Dmitri Kessel, Emil Bührle in his collection at Zollikerstrasse, June, 1954
This sinister nexus of art, money and violence is lucidly described in historian and journalist Erich Keller’s recent book Das kontaminierte Museum ('The Contaminated Museum', 2021):
‘On the one hand, the origins of the money used to build the collection, and on the other the origins of a still unknown number of objects it contains. This constitutes an extraordinary circularity: money derived from military deals at odds with Switzerland’s neutral status, some of them illegal, being used to buy art objects that only came onto the market as a result of the Nazis’ anti-Semitic policies of expropriation and persecution.’
In the book, Keller describes how even today the Bührle Foundation maintains a systematic silence concerning the Jewish family background of the previous owners of works in their collection: ‘The Nazi policy of persecuting and robbing Jews is completely disregarded, with the aim of making all of the transactions involved appear unsuspicious.’ And indeed, the provenance of Bührle's works has still not been examined by independent experts. The history of these paintings, presented in the Kunsthaus’s sparkling new galleries, remains in the dark. Over many years, attempts to establish the provenance of works in the Bührle collection have encountered obstacles, as in 2001 when the foundation told a team of researchers that its own archive had been destroyed – ten years later, as if by magic, the documents reappeared (and then recently, moved to the Kunsthaus to join Bührle's art works).
The key demands of critics such as Swiss artist Gina Fischli, who launched the online appeal Against Looted Art in the Kunsthaus Zürich, are the independent clarification of provenance, full publication of the loan agreement between the Bührle Foundation and Kunsthaus Zürich and a programme of unflinching historical contextualization. In a recent interview with Swiss newspaper WOZ, Zürich city councillor Richard Wolff raised an idea that has been circulating for some time: that a real canon be installed at Kunsthaus Zürich next to works from the Bührle collection, to make its ties to the weapon industry ‘immediately visible’ for visitors.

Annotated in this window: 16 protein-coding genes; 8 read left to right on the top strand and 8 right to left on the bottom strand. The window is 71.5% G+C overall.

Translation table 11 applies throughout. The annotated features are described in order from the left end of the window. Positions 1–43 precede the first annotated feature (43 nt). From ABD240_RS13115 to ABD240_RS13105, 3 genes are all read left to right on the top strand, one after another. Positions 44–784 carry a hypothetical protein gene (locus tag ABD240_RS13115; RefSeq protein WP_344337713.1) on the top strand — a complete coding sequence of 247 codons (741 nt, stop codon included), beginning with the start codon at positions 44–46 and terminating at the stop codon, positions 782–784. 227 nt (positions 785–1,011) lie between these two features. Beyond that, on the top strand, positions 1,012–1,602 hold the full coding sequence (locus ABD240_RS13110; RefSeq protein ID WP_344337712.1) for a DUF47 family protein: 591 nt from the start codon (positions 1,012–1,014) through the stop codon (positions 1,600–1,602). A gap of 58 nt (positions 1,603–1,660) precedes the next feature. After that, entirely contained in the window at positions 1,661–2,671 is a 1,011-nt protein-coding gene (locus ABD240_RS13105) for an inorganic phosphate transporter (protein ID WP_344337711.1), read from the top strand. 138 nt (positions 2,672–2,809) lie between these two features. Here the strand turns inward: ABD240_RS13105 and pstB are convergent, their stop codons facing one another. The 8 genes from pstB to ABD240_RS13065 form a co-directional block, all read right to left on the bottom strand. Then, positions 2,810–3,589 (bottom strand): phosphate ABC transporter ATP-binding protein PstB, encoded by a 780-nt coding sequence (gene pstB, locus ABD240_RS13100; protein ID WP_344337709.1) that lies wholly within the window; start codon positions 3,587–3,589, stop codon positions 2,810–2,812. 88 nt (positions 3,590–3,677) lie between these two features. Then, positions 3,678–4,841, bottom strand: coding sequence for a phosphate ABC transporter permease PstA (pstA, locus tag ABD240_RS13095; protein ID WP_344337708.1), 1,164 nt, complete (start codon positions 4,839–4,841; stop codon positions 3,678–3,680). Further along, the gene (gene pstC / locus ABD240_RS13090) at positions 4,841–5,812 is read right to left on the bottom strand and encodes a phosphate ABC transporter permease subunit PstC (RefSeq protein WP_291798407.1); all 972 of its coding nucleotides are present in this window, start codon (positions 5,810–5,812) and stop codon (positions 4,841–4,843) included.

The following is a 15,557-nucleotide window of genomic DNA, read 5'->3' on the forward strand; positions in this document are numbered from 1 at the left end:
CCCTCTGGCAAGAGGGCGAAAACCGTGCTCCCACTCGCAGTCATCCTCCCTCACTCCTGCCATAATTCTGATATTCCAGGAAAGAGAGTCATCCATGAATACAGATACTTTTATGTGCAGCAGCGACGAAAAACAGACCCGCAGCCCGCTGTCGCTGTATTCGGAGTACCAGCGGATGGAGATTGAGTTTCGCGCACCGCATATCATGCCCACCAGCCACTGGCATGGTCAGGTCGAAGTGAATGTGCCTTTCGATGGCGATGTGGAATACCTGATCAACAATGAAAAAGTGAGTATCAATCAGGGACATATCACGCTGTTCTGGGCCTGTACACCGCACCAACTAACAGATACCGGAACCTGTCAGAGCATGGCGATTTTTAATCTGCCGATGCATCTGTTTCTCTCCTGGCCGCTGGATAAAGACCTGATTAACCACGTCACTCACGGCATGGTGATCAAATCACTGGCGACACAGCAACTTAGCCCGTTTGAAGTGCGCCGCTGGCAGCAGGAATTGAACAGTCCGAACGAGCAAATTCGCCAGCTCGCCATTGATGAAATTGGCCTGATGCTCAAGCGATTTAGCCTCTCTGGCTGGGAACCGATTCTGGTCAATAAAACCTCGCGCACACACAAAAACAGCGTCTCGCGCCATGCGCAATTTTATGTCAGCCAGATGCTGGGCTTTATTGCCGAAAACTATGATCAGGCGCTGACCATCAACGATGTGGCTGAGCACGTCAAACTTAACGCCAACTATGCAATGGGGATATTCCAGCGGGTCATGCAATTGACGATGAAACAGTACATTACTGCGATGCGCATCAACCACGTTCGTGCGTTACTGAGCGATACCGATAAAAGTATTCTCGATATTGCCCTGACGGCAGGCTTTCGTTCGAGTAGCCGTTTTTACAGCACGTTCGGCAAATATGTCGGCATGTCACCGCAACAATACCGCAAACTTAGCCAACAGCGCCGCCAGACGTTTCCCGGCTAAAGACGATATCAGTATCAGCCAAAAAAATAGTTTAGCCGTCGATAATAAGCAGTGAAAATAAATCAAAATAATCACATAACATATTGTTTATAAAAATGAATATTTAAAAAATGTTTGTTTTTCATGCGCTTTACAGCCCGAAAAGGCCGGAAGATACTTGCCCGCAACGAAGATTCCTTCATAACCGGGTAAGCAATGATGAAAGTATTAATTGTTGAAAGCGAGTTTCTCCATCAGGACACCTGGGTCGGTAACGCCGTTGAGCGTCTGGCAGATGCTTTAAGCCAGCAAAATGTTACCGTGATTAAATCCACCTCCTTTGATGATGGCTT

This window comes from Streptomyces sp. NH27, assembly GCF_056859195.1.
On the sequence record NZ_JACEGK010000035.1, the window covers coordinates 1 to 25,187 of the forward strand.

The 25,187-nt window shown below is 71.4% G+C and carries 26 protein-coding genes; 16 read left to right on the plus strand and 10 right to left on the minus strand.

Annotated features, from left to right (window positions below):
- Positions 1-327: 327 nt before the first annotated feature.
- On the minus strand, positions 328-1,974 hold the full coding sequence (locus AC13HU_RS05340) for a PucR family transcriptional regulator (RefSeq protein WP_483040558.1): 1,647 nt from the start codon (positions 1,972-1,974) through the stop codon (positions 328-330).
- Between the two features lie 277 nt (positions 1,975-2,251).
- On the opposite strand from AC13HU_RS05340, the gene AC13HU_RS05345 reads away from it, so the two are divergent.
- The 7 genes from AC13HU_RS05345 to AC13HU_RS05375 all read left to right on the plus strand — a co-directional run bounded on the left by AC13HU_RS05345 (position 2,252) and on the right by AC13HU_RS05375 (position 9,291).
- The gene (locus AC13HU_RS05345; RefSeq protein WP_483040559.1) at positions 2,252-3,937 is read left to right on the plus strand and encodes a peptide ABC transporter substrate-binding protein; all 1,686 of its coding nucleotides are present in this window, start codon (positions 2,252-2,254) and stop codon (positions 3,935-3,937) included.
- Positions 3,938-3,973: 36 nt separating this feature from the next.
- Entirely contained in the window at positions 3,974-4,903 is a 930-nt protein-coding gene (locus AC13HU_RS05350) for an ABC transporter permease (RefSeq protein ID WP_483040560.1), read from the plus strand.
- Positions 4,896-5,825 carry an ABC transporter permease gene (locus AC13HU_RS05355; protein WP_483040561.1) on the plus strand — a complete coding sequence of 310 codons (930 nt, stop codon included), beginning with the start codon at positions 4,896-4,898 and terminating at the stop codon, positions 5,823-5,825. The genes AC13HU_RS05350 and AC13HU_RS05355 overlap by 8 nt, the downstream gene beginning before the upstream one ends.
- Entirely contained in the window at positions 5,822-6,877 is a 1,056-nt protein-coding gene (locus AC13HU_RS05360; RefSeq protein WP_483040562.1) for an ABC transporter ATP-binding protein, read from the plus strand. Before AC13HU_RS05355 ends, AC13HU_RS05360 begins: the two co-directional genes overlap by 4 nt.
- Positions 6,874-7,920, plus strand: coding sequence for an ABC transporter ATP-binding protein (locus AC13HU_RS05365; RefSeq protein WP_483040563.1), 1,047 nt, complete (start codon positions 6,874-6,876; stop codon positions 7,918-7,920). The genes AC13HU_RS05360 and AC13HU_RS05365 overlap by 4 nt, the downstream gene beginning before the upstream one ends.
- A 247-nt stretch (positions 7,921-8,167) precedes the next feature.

Kunsthaus Zürich, Chipperfield extension, central hall with staircase, 2021
Signed in 2009 by 47 countries, including Switzerland, the Terezin Declaration states that:
‘Noting the importance of restituting communal and individual immovable property that belonged to the victims of the Holocaust (Shoah) and other victims of Nazi persecution, the participating states urge that every effort be made to rectify the consequences of wrongful property seizures, such as confiscations, forced sales and sales under duress of property, which were part of the persecution of these innocent people and groups, the vast majority of whom died heirless.’
It will be interesting to see how seriously the Kunsthaus Zürich takes these principles, moving forward. Other museums in Switzerland have already shown that they do take them seriously. For example, in December 2021, following several years of research work, Kunstmuseum Bern announced that it will return two 1922 watercolours by Otto Dix to the descendants of the Jewish collectors Dr Ismar Littmann and Dr Paul Schaefer, who rightfully owned the works. Kunsthaus Zürich should take responsibility in a similar way, and stop trying to sweep history under the carpet. If they do not, it’s possible there may soon be a lot of empty spaces on the walls of the museum, as more artists troubled by the ugly provenance of Bührle’s collection ask for their own works to be withdrawn from the Kunsthaus.
Translated by Nicholas Grindell